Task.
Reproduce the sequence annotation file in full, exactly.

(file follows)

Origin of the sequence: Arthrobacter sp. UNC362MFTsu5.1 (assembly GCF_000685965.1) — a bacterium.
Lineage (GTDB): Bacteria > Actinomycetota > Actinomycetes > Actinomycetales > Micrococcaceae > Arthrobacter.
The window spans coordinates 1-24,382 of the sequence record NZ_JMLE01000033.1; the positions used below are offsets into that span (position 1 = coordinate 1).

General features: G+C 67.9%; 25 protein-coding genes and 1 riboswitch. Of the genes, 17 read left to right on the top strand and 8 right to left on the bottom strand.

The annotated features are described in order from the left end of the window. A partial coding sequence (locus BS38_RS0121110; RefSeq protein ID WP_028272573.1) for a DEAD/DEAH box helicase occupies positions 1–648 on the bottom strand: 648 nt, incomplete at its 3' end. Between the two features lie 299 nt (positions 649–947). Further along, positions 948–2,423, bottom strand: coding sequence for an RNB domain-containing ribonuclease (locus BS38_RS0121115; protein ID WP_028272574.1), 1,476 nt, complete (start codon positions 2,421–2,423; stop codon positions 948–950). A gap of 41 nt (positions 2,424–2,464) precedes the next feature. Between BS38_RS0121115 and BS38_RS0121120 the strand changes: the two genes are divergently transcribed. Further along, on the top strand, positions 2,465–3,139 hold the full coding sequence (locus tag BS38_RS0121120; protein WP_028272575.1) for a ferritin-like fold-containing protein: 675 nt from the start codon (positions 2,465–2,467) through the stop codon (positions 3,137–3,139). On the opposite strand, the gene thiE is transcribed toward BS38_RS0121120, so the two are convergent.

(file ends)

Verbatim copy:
Origin of the sequence: Arthrobacter sp. UNC362MFTsu5.1 (assembly GCF_000685965.1) — a bacterium.
Lineage (GTDB): Bacteria > Actinomycetota > Actinomycetes > Actinomycetales > Micrococcaceae > Arthrobacter.
The window spans coordinates 1-24,382 of the sequence record NZ_JMLE01000033.1; the positions used below are offsets into that span (position 1 = coordinate 1).

General features: G+C 67.9%; 25 protein-coding genes and 1 riboswitch. Of the genes, 17 read left to right on the top strand and 8 right to left on the bottom strand.

The annotated features are described in order from the left end of the window. A partial coding sequence (locus BS38_RS0121110; RefSeq protein ID WP_028272573.1) for a DEAD/DEAH box helicase occupies positions 1–648 on the bottom strand: 648 nt, incomplete at its 3' end. Between the two features lie 299 nt (positions 649–947). Further along, positions 948–2,423, bottom strand: coding sequence for an RNB domain-containing ribonuclease (locus BS38_RS0121115; protein ID WP_028272574.1), 1,476 nt, complete (start codon positions 2,421–2,423; stop codon positions 948–950). A gap of 41 nt (positions 2,424–2,464) precedes the next feature. Between BS38_RS0121115 and BS38_RS0121120 the strand changes: the two genes are divergently transcribed. Further along, on the top strand, positions 2,465–3,139 hold the full coding sequence (locus tag BS38_RS0121120; protein WP_028272575.1) for a ferritin-like fold-containing protein: 675 nt from the start codon (positions 2,465–2,467) through the stop codon (positions 3,137–3,139). On the opposite strand, the gene thiE is transcribed toward BS38_RS0121120, so the two are convergent.